If a carving like this appeals to you for your deer rifle, contact me and we can talk about your ideas. You can make your rifle a one-of-a-kind. Life’s too short to hunt with an ugly rifle.
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Custom gunstock carving is very rewarding. The creative relationship between you and your carving client is a truly enjoyable collaborative effort. In the time I have been carving gunstocks, I’ve found that many clients had the ideas for their stock for quite a while but couldn’t find a way to accomplish it.
Most clients will have you carve something in their gunstock that really means something special to them. It may be initials; it may be a type of game animal they love to pursue. But it may also be a very special animal they want to remember and celebrate. Their son’s first buck, their once-in-a-lifetime huge bull elk, or a project like I just finished. A hunter’s trophy Cape Buffalo carved in the rifle he used to take it.
I really wanted to find a way to personalize this carving. To acheive this, I ask my client for photos. I have my clients provide me photos of the hunt, photos of the animal taken in the field, and photos of the mounted animal. If the animal has horns or antlers, I ask for as many photo angles of the head as possible. Since I am going to carve a portrait of this animal to the best of my ability, all the reference material possible is needed. Then the design starts………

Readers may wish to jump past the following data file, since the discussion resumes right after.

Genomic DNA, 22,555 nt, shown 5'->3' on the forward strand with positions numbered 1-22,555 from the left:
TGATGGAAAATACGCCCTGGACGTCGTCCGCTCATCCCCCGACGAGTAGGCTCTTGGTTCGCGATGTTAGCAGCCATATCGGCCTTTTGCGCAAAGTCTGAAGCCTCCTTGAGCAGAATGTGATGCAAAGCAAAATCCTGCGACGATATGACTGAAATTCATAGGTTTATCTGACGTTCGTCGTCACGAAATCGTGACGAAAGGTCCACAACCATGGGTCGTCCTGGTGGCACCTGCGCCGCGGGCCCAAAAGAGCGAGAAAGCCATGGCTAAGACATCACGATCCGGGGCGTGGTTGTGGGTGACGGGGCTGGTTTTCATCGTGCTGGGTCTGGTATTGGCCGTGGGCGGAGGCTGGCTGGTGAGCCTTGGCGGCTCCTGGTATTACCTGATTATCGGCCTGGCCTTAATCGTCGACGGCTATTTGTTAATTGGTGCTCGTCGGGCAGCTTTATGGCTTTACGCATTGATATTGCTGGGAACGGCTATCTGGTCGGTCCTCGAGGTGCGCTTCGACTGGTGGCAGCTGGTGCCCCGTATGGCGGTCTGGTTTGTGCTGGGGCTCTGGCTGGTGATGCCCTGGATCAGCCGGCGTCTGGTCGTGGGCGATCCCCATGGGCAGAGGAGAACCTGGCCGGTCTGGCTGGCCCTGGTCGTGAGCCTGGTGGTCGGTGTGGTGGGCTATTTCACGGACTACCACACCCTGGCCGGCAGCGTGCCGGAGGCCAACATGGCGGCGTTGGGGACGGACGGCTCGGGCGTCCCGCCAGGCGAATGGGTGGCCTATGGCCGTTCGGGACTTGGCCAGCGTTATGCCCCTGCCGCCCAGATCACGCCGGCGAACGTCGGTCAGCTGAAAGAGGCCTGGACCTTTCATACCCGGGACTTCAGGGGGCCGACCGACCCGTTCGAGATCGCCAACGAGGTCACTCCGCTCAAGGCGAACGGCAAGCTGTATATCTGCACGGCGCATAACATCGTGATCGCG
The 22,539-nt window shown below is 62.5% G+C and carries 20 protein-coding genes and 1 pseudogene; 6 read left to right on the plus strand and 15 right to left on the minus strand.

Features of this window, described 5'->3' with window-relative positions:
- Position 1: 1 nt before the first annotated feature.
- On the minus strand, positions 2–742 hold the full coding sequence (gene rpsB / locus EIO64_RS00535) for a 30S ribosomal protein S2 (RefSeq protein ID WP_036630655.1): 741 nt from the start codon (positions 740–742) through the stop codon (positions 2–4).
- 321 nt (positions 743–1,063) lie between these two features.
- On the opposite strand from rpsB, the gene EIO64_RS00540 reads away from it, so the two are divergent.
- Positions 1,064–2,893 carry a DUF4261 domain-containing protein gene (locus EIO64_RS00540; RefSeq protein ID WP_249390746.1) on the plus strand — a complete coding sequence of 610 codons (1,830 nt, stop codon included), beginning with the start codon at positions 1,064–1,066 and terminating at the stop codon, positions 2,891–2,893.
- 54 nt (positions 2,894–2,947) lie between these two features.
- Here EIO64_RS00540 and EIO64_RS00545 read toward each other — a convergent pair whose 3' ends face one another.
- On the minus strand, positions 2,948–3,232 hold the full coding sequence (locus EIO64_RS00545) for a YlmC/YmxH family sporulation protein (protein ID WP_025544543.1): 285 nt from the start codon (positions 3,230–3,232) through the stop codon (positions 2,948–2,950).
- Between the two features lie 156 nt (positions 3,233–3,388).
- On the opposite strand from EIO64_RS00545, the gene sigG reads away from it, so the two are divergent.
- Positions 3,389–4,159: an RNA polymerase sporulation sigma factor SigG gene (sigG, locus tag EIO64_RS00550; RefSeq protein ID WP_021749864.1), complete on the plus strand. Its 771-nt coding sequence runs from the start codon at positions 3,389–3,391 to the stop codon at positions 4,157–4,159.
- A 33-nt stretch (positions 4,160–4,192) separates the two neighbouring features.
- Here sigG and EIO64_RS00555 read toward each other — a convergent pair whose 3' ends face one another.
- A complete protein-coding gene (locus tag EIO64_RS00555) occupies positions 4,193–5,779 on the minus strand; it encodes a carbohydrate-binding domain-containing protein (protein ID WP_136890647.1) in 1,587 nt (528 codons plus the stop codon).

When I talked with my client about his Buffalo, he explained to me how the buffalo bull was standing when came out of the bush. My client wanted the carving to show the buffalo just like he was at the shot. He wanted to save the memory of that moment. And I intended to do everything in my power to do just that for him. I found a few Cape buffalo photos that showed them standing at the angle I needed. Then I decided which of the photos the client gave me showed the head and horns at the best angle to fit the body. After tracing both pictures they had to be sized individually to make sure the head fit the body. Then I reduced the size of the carving pattern to fit the gunstock. This is a time consuming but necessary step for success.
I took the time to do three pattern options for his Cape buffalo carving and let him choose the pattern he wanted. I also asked him if he wanted anything on the side of the rifle. His Stock had fantastic checkering and we had decided not to touch that part of the stock. He said he liked the big cats so I agreed to put an African Lion carving on one side and a Leopard carving on the other side of the rifle. We also decided that since the walnut stock had such beautiful grain, the carving would be done in an inlay style. That way it added to the beauty of the wood grain, it didn’t cover it up.
I won’t go into all the carving steps here. But it is important that you research any animals you intend to carve. We’ve all seen Mule deer and Elk, but do you know how the horns differ between an Eland, a Kudu, or an Nyala? Carving African animals are very different than North American game animals, so research, reference photos, and practice is imperative to give the client the animal he wants.